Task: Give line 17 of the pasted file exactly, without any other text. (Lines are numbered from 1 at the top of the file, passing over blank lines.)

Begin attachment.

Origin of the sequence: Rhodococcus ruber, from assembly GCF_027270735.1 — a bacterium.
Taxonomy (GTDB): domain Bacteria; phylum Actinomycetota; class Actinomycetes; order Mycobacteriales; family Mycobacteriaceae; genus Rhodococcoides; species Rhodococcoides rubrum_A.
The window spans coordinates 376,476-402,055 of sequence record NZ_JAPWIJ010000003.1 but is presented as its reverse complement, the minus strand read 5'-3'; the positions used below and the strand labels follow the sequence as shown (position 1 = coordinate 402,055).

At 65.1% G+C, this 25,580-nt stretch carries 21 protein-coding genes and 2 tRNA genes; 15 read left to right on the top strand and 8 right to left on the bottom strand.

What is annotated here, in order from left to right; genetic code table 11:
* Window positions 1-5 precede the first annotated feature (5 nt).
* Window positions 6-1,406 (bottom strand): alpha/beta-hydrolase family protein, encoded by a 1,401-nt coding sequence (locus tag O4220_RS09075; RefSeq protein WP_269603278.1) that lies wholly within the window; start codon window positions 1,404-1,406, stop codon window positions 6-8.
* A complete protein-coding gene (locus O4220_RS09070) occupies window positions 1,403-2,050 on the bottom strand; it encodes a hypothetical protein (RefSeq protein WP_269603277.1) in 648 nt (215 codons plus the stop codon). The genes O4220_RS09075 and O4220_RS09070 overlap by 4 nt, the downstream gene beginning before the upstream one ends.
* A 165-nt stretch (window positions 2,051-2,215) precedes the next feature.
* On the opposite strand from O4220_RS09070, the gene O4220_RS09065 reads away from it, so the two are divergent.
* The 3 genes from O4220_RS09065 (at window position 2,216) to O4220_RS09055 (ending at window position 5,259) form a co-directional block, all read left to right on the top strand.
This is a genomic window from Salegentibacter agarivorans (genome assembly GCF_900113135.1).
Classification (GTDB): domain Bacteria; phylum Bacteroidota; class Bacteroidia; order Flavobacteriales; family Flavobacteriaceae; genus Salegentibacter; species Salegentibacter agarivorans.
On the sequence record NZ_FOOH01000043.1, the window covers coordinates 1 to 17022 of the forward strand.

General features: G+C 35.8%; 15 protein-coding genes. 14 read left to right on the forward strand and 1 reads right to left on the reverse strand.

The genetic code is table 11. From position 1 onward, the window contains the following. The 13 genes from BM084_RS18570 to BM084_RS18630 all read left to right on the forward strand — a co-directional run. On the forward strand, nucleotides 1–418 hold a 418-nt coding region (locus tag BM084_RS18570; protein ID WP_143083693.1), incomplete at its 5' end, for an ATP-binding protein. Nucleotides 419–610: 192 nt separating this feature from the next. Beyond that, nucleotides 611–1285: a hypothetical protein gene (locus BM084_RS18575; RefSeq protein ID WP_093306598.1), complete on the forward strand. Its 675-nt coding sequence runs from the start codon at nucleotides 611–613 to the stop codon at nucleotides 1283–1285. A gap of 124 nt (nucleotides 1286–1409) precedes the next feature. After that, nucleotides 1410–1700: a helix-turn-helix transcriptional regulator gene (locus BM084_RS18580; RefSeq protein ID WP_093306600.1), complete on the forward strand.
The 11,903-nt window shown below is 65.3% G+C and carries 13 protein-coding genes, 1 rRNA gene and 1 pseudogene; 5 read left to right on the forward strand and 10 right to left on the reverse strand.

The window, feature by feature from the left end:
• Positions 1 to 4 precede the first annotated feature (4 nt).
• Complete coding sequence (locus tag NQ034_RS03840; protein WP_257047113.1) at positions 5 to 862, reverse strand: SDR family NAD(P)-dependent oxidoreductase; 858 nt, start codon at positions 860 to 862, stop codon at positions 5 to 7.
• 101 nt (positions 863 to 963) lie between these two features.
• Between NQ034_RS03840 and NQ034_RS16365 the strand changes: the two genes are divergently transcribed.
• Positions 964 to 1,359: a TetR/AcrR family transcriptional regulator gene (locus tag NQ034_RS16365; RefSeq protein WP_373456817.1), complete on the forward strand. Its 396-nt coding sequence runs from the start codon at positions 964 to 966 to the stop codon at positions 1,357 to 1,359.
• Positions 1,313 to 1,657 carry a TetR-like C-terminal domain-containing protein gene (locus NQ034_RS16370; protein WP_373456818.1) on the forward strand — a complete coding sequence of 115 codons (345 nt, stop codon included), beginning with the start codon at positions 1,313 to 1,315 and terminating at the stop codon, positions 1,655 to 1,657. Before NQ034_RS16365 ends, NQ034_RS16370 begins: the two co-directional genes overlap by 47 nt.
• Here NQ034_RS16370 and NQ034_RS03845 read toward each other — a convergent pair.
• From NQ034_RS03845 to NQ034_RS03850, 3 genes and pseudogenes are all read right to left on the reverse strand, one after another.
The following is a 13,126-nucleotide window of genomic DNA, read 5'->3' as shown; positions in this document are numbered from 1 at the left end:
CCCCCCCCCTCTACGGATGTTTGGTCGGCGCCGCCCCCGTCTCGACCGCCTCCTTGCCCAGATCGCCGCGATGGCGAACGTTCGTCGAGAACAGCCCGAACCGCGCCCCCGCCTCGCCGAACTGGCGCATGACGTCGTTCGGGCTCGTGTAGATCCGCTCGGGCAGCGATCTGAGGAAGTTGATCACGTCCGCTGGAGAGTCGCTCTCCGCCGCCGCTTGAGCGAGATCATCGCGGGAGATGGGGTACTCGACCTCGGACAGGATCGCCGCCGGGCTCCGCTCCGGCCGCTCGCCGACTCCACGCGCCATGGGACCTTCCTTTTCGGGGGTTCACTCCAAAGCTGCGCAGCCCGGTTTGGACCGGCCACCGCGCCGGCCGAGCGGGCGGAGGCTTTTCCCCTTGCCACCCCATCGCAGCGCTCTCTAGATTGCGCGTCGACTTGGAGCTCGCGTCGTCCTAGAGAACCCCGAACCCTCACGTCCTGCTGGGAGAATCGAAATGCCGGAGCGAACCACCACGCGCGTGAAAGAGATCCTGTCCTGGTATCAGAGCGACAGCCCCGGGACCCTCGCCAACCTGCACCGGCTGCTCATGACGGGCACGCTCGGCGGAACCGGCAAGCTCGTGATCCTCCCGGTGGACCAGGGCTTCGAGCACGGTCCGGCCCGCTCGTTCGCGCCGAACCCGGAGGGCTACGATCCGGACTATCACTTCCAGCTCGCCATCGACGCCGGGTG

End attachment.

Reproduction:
The 11,903-nt window shown below is 65.3% G+C and carries 13 protein-coding genes, 1 rRNA gene and 1 pseudogene; 5 read left to right on the forward strand and 10 right to left on the reverse strand.